Tuesday, January 29, 2008

BPN 992 Dutch newspaper archives for free again

Following the example of the New York Times, Dutch online newspaper archives will be for free again within one or two years. That is the opinion of Rutger van der Wall, the managing director of LexisNexis Benelux in an interview with De Nieuwe Reporter. He vents his opinion as the newspaper conglomerate PCM intends to break open its agreement with LexisNexis. It is remarkable that a manager of a commercial archive operation makes such a statement, while the companies are still negotiating.

Newspaper archives are a difficult business. Should a newspaper offer its increasing treasure for free or should payment be asked for usage. The argument that a consumer has to pay for the storage is not relevant any longer; storage costs have decreased exponentially over the years. Should users pay for the value of the content?

When I was in London in the beginning of the eighties, the formation of news archives was the latest fashion in online in town. Ten years earlier the New York Times started to build up it news archive. In the eighties the Financial Times (FT) and BBC World radio started to collect and store all their stories. Due to the graphical unions the newspapers had to have the newspapers retyped; also BBC World radio had to have their stories transcribed. In 1990 FT announced that its online newspaper archive was paying for itself.

The Dutch newspapers were late in changing over to digital typesetting. Het Financieele Dagblad was the first newspaper to start a news archive with BRS software. The archive was accessible: users had to pay for it and subscribers got a reduction. When internet was introduced Eindhovens Dagblad was the first newspaper company to go on internet with its archive under Rosetta software for free.

Dutch national consumer newspapers with online archives:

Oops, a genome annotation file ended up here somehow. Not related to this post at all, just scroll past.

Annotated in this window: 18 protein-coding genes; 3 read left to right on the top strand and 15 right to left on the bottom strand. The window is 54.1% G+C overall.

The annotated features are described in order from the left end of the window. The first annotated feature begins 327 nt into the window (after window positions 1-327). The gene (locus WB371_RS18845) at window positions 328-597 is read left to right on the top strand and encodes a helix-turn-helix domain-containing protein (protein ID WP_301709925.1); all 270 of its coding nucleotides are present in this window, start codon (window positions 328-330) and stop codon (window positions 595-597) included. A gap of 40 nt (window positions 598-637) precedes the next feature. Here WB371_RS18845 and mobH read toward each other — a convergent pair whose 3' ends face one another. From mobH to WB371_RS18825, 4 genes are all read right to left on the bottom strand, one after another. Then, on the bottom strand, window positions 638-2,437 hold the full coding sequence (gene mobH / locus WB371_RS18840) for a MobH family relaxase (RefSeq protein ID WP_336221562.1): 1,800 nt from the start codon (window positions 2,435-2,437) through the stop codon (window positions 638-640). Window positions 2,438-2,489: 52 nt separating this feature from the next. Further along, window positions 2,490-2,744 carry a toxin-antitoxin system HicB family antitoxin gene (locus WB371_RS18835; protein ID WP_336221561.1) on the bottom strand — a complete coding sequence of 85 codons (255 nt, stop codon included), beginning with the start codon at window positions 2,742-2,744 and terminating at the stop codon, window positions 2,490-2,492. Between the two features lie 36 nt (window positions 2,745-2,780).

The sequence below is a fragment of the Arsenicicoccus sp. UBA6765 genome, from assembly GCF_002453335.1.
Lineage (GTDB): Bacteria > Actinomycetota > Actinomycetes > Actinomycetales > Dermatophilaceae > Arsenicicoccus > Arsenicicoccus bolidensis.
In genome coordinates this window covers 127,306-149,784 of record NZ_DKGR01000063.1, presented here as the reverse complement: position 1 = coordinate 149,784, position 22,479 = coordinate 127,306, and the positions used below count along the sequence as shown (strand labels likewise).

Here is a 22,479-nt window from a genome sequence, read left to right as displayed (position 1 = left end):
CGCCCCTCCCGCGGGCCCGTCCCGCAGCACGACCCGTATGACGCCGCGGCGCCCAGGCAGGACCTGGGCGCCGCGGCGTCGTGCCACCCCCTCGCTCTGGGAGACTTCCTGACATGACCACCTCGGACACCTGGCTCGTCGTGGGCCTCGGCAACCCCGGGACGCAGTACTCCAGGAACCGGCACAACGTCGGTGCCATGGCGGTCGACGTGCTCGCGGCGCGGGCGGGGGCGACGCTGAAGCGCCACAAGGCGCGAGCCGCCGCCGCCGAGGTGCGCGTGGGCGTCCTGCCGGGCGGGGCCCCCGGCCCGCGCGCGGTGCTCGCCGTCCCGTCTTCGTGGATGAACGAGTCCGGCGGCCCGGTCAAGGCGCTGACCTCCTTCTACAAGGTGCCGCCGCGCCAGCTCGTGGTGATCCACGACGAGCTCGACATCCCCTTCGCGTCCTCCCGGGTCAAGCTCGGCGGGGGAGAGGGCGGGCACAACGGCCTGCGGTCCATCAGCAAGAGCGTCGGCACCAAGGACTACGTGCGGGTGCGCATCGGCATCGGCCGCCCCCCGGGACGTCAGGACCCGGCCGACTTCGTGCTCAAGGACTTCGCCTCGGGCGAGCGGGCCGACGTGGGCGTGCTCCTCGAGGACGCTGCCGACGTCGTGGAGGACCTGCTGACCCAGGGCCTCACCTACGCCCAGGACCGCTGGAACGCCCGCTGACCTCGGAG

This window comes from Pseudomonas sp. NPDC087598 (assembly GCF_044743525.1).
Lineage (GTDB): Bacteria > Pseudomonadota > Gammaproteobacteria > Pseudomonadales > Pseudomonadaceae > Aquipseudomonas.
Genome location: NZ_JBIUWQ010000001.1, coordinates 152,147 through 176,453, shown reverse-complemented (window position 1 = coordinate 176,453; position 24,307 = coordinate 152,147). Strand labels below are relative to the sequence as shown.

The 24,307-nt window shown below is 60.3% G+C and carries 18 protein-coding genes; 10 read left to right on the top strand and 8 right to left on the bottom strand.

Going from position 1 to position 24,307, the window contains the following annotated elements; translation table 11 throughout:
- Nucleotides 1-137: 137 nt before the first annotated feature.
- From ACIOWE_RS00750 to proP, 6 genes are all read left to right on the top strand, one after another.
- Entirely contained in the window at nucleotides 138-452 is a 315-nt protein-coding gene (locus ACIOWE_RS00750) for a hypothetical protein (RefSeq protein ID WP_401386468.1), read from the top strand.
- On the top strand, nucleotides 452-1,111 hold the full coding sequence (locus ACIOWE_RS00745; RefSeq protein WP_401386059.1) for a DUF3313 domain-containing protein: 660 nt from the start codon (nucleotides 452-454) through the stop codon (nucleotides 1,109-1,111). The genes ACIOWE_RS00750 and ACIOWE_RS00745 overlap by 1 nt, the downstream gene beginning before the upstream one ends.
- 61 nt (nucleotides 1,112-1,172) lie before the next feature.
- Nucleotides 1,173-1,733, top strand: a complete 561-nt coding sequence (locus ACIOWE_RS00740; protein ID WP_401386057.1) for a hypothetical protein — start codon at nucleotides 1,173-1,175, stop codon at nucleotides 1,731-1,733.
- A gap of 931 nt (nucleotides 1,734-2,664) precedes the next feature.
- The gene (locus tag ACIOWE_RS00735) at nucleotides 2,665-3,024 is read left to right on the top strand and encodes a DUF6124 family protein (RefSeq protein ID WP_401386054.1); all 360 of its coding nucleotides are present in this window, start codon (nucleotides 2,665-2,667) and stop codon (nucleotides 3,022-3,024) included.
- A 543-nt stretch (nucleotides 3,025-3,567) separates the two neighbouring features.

de Volkskrant (PCM) online archive since 01-04-1994;
NRC Handelsblad (PCM) online archive since 01-01-1990;
Trouw (PCM) online archive since 01-01-1992;
Het Parool online archive since 01-07-1992;
Algemeen Dagblad (PCM/Wegener) online archive since 01-11-1991;
Telegraaf online archive since 01-07-2001.

By 1995 the Belgian newspaper publishers took a remarkable initiative, called Central Station. They pooled all their content together at night and started a personal news service based on their profile for subscribers. The service had troubles in starting up as journalists claimed excessive copyrights, but eventually the service returned as Mediargus. In the Netherlands a working party was formed to study the introduction of such a service. However this service never came off the ground.

In 1988 an initiative was taken to start a central press archive in The Netherlands. In the framework of a promotion program for the Hague as a telecom city, the Nederlandse PersDatabank was founded with the help of the Chambers of Commerce, Bull and Cap Gemeni. None of the shareholders had any idea of the newspaper business and of the legal rights, while the management consisted of a civil servant of the municipality of the Hague.

By 1996 PCM bought de Nederlandse PersDatabank, changed its name into Factlane by 2001, but sold the service to LexisNexis in 2002. The agreement was to run for ten years and PCM stipulated that its subscribers to the printed version could get access. Now it looks like PCM will offer the online news archive for free. Is this sane management? You might expect that in 7 to 10 years time PCM will offer the service again through a news aggregator.

I think that it is smart for PCM to keep the online news archive itself. It has an internal function for documentation, but also a public one for retrieval. But an online news archive deserves a better managerial policy. Just offering an online archive for free to the public is not smart. An online archive can be a profit centre with a proper policy. One of the policy measures is to offer no more than one year of archive for free and let people pay for the rest. Money can also be made by offering people a paid personal profile service preferably every morning. Of course it would be even smarter when all the Dutch newspaper and magazine publishers would offer a common personal profile service. This service could produce for business, consumers and special interest.

Blog Posting Number: 992

Tags: newspapers, online archive

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